Montage Israel strengthening ties with India China Photo Israeli GPO Mark NeimanThere are two huge markets, mostly undeveloped, that are opening up to Israel: China and India. While the Western world largely ignores them, Israel is pursuing these Asian countries in the East where, in general, there is a unique openness to the Jewish state.


This week, Prime Minister Netanyahu's cabinet is emphasizing active pursuit of strengthened relations with two of the largest countries in the world: China and India.

The emphasis comes as Israel honors its 25th anniversary of diplomatic relations with the two regional giants.

Central issues on the agendas of each country include diplomatic and economic ties.

Presentations about these matters were made to the cabinet by Mark Sofer and Hagai Shagrir. Sofer is Israel's Deputy Director of Asia and the Pacific at the Foreign Ministry, while Shagrir is Deputy Head of the Israel's Asia Division.

Shagrir said that "platforms" between the governments of China and Israel are very good.

For its part and there is a significant push from the Chinese to do business with Israel. Shagrir noted that trade between the two countries stands at $11 billion, of which only $3 billion is export.

Noting the low export number, Prime Minister Benjamin Netanyahu said. "We must break this trend;" adding, "this is a massive market and a strategic step for the Israeli economy."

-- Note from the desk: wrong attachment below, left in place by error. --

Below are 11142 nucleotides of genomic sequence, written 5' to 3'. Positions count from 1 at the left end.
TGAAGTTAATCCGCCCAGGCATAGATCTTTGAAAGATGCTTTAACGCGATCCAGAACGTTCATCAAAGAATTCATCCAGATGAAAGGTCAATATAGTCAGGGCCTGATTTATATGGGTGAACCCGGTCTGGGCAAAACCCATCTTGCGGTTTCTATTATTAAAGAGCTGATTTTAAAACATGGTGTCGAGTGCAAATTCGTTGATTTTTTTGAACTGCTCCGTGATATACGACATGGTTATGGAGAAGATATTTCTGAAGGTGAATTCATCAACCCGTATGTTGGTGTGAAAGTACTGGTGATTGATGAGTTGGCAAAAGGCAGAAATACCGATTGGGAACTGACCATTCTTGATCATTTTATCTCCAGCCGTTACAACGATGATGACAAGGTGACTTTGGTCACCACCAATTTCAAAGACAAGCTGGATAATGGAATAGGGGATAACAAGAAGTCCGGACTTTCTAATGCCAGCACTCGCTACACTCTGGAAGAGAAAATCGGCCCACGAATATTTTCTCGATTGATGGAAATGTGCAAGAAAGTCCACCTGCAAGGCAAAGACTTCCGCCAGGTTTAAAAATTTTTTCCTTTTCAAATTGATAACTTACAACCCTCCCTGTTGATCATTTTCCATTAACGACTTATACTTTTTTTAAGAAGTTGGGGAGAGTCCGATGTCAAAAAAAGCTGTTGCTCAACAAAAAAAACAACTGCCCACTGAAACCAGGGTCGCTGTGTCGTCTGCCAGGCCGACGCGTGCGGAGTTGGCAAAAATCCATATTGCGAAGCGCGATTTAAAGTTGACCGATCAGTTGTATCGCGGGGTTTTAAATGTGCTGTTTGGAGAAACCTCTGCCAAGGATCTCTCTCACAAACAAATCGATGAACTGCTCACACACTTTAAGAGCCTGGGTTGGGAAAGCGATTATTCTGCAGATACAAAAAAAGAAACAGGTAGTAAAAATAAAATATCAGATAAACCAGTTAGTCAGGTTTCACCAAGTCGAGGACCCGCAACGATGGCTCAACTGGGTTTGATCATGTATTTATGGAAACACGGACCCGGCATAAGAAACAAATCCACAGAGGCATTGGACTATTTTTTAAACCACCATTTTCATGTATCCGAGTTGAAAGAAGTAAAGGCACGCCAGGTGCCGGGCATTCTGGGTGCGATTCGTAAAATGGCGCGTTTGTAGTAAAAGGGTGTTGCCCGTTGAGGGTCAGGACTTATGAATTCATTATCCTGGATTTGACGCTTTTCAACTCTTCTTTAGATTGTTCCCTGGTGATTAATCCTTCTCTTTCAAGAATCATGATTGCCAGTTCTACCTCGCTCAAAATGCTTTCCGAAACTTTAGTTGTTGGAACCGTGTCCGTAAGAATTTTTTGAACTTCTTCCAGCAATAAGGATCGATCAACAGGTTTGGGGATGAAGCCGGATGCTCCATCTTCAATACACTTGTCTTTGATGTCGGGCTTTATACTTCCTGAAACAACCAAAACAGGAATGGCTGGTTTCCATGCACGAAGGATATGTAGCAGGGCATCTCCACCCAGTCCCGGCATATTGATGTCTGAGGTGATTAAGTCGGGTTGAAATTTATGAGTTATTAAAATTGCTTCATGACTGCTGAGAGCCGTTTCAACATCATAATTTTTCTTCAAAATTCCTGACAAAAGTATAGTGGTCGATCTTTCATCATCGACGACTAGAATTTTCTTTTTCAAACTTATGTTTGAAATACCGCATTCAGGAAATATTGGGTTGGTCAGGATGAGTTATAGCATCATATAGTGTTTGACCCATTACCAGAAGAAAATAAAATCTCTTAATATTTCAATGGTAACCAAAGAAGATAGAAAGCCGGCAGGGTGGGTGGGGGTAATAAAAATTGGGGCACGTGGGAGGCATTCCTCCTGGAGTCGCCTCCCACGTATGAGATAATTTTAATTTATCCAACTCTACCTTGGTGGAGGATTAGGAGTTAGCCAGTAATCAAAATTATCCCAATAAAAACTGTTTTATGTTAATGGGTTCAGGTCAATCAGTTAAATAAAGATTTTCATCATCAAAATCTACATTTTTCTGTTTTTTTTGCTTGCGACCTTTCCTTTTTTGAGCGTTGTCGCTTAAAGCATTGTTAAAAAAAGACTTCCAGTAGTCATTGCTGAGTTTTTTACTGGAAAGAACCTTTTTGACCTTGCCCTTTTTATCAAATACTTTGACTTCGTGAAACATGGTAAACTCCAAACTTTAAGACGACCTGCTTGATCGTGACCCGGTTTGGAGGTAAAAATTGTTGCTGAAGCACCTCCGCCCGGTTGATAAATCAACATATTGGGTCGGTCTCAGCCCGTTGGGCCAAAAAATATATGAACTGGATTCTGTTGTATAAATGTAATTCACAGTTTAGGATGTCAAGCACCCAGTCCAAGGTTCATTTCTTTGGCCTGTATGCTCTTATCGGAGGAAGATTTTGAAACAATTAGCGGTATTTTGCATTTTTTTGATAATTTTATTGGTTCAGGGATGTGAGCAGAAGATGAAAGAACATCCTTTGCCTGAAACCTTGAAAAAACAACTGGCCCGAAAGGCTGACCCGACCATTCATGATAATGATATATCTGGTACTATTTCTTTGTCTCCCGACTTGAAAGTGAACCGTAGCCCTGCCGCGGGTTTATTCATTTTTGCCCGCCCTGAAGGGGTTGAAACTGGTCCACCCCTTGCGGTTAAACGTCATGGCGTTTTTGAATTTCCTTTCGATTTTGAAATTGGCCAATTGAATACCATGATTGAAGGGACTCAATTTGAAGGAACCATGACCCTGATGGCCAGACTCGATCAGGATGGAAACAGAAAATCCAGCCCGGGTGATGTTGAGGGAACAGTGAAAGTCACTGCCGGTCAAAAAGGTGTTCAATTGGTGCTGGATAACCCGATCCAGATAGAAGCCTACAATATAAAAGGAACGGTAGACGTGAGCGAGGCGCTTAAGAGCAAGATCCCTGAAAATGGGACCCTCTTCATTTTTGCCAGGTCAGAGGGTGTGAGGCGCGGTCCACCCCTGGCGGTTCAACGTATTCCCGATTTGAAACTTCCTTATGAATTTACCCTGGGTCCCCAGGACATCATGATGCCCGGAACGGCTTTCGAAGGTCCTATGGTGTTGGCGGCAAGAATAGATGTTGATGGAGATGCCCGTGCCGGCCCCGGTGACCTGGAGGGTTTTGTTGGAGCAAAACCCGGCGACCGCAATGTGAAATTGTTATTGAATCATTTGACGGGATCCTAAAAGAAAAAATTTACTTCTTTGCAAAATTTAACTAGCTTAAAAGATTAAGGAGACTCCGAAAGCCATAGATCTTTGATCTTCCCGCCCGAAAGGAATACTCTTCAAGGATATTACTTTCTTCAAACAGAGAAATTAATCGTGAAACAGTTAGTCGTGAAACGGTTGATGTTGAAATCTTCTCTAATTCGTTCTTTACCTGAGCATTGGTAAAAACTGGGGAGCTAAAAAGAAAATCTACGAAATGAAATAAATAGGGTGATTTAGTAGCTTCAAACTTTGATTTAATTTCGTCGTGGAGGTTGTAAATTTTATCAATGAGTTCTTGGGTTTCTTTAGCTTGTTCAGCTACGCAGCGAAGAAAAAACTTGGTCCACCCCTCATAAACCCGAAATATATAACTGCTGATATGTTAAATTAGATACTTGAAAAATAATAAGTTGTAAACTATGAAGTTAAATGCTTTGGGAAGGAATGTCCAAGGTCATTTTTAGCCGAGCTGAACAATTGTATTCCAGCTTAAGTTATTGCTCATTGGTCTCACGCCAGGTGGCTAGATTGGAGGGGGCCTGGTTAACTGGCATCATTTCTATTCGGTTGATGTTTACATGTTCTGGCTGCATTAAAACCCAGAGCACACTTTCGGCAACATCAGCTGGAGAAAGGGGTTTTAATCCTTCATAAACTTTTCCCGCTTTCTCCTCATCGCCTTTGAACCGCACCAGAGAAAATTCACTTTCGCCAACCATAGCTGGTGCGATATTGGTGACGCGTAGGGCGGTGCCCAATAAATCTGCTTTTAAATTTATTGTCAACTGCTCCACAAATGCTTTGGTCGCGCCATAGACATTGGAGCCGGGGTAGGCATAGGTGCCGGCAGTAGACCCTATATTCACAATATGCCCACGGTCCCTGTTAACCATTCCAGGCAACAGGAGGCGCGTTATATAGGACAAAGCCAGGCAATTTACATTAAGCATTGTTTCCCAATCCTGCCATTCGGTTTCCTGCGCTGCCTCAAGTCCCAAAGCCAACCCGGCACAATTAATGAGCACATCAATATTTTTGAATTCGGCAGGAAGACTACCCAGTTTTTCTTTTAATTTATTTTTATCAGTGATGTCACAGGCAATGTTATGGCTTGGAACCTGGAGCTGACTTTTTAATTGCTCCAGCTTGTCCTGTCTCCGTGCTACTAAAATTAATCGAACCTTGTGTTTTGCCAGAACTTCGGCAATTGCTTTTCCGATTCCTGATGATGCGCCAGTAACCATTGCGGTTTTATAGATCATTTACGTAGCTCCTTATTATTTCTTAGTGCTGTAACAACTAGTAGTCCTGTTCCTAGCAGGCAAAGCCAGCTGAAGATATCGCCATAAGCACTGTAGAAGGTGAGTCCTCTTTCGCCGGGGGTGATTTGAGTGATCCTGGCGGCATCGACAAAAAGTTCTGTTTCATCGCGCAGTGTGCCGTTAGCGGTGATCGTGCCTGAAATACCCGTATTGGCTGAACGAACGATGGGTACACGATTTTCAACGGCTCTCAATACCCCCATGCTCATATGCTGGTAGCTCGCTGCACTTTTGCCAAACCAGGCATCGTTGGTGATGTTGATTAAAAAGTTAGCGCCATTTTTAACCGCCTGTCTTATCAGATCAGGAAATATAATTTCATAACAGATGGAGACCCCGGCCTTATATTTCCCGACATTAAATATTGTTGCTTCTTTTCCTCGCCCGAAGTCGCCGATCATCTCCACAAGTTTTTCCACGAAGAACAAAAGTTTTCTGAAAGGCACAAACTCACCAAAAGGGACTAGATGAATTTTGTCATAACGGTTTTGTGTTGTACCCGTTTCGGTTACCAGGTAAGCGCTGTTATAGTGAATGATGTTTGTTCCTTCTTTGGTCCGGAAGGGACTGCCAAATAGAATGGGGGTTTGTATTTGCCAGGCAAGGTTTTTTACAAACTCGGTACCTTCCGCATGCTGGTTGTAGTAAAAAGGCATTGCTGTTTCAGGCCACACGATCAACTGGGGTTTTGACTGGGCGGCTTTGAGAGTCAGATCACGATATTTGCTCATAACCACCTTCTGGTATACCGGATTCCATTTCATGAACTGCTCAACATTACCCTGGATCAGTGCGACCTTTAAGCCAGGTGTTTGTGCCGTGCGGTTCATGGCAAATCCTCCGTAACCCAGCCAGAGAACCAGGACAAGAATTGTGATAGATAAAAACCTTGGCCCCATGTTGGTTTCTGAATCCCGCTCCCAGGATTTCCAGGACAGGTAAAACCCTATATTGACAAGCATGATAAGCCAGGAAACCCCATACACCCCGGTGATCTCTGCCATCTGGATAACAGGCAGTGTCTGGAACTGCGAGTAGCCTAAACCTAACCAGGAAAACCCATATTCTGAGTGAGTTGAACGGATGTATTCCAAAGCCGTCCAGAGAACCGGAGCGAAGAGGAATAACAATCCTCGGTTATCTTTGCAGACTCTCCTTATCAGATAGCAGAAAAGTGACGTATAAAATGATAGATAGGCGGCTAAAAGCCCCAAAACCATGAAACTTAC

A free-trade agreement between Israel and China is currently being negotiated. It is expected to significantly increase trade.

Sofer emphasized that "there is a window of opportunity with India and China. We must take advantage of it; is critical for us. These are two important countries and their desire to trade with Israel is unique."

Regarding India, its Prime Minister, Narendra Modi, is scheduled to make an historic visit to Israel in 2017.

India's Ambassador to Israel, Pavan Kapoor, made the announcement Monday night in an exclusive interview with YNet News.

Modi's visit will mark the first time in history that an Indian prime minister has visited Israel. It is regarded as an upgrade in Israel's relations with India on many levels, including diplomatic, economic and cultural ties.

In the last two years, there have been two high-profile visits between officials. In 2015, the president of India, Pranab Mukherjee, visited Israel. One year later, in 2016, Israeli President Rivlin visited India in return.

In recent weeks, Prime Minister Modi also met with Israel's Minister of Agriculture, Uri Ariel. Ariel was in India to finalize an upgrade in agricultural relations between the two nations.

India's Ambassador Kapoor has also addressed a plan direct flights from Delhi to Tel Aviv. Currently, only El Al operates direct flights from Tel Aviv to Mumbai. The Indian embassy is currently in talks with Air India to operate a direct line between the two nations.

Currently, between 35,000-40,000 Israelis visit India annually and vice versa. The two nations are interested in significantly upgrading the number of tourists per annum.

Another issue is that Israelis love Indian food. But, says India's Ambassador Kapoor, its quality here is not satisfactory. The problem is that Israel does not give visas to Indian cooks and sous-chefs, but only to expert Indian chefs, whose wages can only be paid by large hotels.

"If Indian cooks and sous-chefs are allowed to come," Kapoor says, "it will allow for a boom in Indian restaurants, which will benefit everyone. There is a big demand for this."


Because this is a significantly edited version of the original article published by YNet News at,7340,L-4915518,00.html, Brian Schrauger, Editor-in-Chief of the Jerusalem Journal, is added as a co-author of this report.

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